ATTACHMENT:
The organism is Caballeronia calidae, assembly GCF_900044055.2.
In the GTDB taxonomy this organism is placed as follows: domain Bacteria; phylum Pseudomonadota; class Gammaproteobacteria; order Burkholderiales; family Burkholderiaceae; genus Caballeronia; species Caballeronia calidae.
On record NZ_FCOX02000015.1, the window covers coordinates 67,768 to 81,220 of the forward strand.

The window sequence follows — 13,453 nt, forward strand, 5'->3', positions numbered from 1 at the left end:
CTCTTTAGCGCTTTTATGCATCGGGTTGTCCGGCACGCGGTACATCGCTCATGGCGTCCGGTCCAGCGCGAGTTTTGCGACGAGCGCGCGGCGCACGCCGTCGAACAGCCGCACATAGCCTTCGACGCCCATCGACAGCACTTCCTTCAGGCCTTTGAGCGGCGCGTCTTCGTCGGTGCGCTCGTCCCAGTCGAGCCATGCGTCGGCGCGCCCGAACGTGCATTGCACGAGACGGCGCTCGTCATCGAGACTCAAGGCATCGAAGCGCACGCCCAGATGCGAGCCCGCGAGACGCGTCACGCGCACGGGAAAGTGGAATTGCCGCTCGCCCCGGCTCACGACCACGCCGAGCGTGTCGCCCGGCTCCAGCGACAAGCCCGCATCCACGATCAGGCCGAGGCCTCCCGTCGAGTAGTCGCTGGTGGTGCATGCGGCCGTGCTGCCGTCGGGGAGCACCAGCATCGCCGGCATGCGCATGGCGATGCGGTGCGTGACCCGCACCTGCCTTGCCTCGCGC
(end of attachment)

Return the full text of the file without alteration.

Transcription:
The organism is Caballeronia calidae, assembly GCF_900044055.2.
In the GTDB taxonomy this organism is placed as follows: domain Bacteria; phylum Pseudomonadota; class Gammaproteobacteria; order Burkholderiales; family Burkholderiaceae; genus Caballeronia; species Caballeronia calidae.
On record NZ_FCOX02000015.1, the window covers coordinates 67,768 to 81,220 of the forward strand.

The window sequence follows — 13,453 nt, forward strand, 5'->3', positions numbered from 1 at the left end:
CTCTTTAGCGCTTTTATGCATCGGGTTGTCCGGCACGCGGTACATCGCTCATGGCGTCCGGTCCAGCGCGAGTTTTGCGACGAGCGCGCGGCGCACGCCGTCGAACAGCCGCACATAGCCTTCGACGCCCATCGACAGCACTTCCTTCAGGCCTTTGAGCGGCGCGTCTTCGTCGGTGCGCTCGTCCCAGTCGAGCCATGCGTCGGCGCGCCCGAACGTGCATTGCACGAGACGGCGCTCGTCATCGAGACTCAAGGCATCGAAGCGCACGCCCAGATGCGAGCCCGCGAGACGCGTCACGCGCACGGGAAAGTGGAATTGCCGCTCGCCCCGGCTCACGACCACGCCGAGCGTGTCGCCCGGCTCCAGCGACAAGCCCGCATCCACGATCAGGCCGAGGCCTCCCGTCGAGTAGTCGCTGGTGGTGCATGCGGCCGTGCTGCCGTCGGGGAGCACCAGCATCGCCGGCATGCGCATGGCGATGCGGTGCGTGACCCGCACCTGCCTTGCCTCGCGC